I will give a good historical example of a man who excelled with these above-listed qualities. King Jaja of Opobo was an Igbo slave boy purchased by a noble of Bonny (Ubani, as Igbo people would put it). The Bonny (Igbani) Ijaws had a tradition that enabled capable slaves to buy their freedom and integrate with the rest of the free society. Jaja grew in great strides as a warrior and merchant, earned his freedom and led the boating expedition that discovered the island of Opobo, whose king he was later crowned.
You cannot be disdainful of the way of life of your host community or openly critical of, or unfriendly towards, it and expect to be accepted as an indigene.
You cannot bring your alien culture and try to force it on them and expect to belong. You cannot steal or grab their land or foul their women and trample on their ordinary folks and expect to become an indigene simply because the law (constitution) empowered you. You do not become an indigene simply because your family line has lived in a place for centuries. You cannot take it by force or get it by striking the posture of a conqueror or colonialist. You will only place your family line at perpetual risk. The failure of the Jos indigenisation experiment is a result of the negative attitude of the settlers, which was returned in kind by the indigenes.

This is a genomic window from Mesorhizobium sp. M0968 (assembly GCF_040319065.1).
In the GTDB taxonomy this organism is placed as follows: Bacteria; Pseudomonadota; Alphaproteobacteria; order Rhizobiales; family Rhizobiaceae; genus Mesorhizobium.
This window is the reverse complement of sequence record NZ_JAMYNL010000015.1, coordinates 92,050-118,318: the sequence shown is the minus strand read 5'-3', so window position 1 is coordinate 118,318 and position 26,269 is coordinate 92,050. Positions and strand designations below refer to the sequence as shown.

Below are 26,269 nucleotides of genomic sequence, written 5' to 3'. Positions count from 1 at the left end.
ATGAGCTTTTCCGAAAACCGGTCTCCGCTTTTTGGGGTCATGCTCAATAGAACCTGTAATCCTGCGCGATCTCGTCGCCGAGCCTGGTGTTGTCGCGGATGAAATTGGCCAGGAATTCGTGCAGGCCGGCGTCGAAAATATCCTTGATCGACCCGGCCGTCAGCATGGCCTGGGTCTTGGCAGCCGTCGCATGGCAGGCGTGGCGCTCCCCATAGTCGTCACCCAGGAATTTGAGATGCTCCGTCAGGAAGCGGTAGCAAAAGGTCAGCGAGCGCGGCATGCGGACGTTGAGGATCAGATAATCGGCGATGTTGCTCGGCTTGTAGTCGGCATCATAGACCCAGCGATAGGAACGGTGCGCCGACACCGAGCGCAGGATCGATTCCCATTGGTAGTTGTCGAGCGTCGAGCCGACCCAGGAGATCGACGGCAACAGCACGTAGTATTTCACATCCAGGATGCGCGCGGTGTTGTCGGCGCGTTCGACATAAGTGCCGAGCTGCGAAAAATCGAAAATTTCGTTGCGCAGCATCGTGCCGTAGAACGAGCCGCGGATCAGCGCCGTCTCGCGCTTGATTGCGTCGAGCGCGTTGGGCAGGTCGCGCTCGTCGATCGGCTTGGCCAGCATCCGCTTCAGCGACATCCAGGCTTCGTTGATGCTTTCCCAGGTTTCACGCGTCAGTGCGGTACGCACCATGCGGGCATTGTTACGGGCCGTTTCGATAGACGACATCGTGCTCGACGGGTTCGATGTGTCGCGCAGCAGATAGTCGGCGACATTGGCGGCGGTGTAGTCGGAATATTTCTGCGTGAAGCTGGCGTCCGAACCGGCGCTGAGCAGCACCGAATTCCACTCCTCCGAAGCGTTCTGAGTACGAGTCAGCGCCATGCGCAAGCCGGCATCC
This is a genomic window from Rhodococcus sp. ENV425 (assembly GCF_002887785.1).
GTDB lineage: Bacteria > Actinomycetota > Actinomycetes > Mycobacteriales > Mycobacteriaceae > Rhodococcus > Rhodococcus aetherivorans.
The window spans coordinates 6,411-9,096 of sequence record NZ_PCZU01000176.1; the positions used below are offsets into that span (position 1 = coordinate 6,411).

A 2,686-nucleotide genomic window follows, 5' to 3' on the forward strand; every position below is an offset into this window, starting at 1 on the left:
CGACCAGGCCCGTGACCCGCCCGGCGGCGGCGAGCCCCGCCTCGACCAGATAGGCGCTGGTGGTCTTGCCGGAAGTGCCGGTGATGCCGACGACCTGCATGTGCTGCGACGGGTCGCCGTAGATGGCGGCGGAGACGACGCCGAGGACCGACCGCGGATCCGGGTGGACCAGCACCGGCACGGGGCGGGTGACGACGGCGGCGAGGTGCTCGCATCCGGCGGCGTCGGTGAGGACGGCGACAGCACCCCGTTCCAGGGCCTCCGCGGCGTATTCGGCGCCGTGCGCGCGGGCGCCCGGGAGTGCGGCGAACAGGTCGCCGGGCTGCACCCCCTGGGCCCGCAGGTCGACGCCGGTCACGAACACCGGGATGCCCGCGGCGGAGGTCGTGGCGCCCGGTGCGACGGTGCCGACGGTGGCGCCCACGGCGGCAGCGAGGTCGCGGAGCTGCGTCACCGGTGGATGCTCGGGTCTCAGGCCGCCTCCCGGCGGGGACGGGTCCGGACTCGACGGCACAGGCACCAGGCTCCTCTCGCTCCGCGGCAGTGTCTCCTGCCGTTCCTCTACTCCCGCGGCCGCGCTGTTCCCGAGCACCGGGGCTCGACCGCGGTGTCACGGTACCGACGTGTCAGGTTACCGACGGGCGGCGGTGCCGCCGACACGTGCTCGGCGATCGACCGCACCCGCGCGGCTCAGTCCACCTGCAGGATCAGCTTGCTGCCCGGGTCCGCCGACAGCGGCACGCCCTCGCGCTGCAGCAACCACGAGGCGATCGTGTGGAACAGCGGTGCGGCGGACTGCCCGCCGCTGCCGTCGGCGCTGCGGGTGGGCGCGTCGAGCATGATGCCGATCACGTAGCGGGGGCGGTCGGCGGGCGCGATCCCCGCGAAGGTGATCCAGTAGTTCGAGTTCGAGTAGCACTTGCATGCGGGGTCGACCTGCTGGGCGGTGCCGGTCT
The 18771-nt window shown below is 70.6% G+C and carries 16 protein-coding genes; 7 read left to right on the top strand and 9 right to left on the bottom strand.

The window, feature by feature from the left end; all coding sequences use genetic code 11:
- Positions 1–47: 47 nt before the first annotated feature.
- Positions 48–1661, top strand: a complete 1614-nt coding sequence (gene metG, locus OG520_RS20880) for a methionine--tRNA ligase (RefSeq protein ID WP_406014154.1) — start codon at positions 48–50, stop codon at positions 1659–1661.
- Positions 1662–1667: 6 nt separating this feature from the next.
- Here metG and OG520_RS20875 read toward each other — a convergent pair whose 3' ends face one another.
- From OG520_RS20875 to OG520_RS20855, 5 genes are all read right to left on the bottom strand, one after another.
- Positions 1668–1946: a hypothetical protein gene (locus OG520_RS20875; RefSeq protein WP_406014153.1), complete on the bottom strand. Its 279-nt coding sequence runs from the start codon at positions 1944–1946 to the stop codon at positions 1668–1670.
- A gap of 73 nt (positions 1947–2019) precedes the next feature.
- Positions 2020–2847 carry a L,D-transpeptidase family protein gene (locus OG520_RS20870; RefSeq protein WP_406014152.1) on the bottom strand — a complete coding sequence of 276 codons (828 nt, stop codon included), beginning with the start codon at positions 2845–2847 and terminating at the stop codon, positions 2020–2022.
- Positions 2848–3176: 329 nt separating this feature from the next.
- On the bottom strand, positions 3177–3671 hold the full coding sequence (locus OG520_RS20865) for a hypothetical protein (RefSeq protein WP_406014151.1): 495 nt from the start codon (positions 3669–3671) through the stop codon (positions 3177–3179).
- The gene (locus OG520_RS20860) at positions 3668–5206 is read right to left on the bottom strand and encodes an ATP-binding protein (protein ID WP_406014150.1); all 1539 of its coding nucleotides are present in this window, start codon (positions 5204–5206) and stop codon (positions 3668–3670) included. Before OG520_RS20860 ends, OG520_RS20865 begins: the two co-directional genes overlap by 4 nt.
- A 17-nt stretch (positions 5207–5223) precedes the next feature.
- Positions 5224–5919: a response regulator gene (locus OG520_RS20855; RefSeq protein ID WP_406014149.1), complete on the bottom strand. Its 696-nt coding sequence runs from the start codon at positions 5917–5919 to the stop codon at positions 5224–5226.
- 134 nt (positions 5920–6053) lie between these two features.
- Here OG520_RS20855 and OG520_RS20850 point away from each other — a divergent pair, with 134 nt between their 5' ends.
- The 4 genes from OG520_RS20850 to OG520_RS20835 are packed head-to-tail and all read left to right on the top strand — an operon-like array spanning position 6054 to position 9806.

An example of how a settler met with great success in Igboland in those days easily brings to mind the story of Malam Umaru Altine, the first Mayor of Enugu. Altine was a trader from Sokoto who settled in Enugu in the 1940s. He became a member of the Zikist Movement, the radical wing of the NCNC which was pushing for the early exit of the British colonialists. He was among those jailed along with the likes of Mokwugwo Okoye and Mbazulike Amechi for their unbending commitment to the cause.
Consequently, an NCNC electoral college of elected councillors found him fit and proper to be elected as the first Lord Mayor of Enugu in 1952, a post he held until 1958 when he was succeeded by Mr LBC Ezechi who hailed from Udi, near Enugu.
The government of the Northern Region under Sardauna Ahmadu Bello was so impressed by the high station Altine was allowed to achieve in Igboland that they reciprocated by appointing a Kano-based Igbo community leader as a member of the Northern Region House of Chiefs.
Even in more advanced climes like the US you must demonstrate your commitment to local causes to get people to vote for you. That was how Barrister Barack Obama moved from Hawaii to Chicago in Illinois and worked his way from the grassroots promoting local causes till he stood for local elections and later the senate and presidency.
If you open your heart to your local community it is likely to open its arms to you.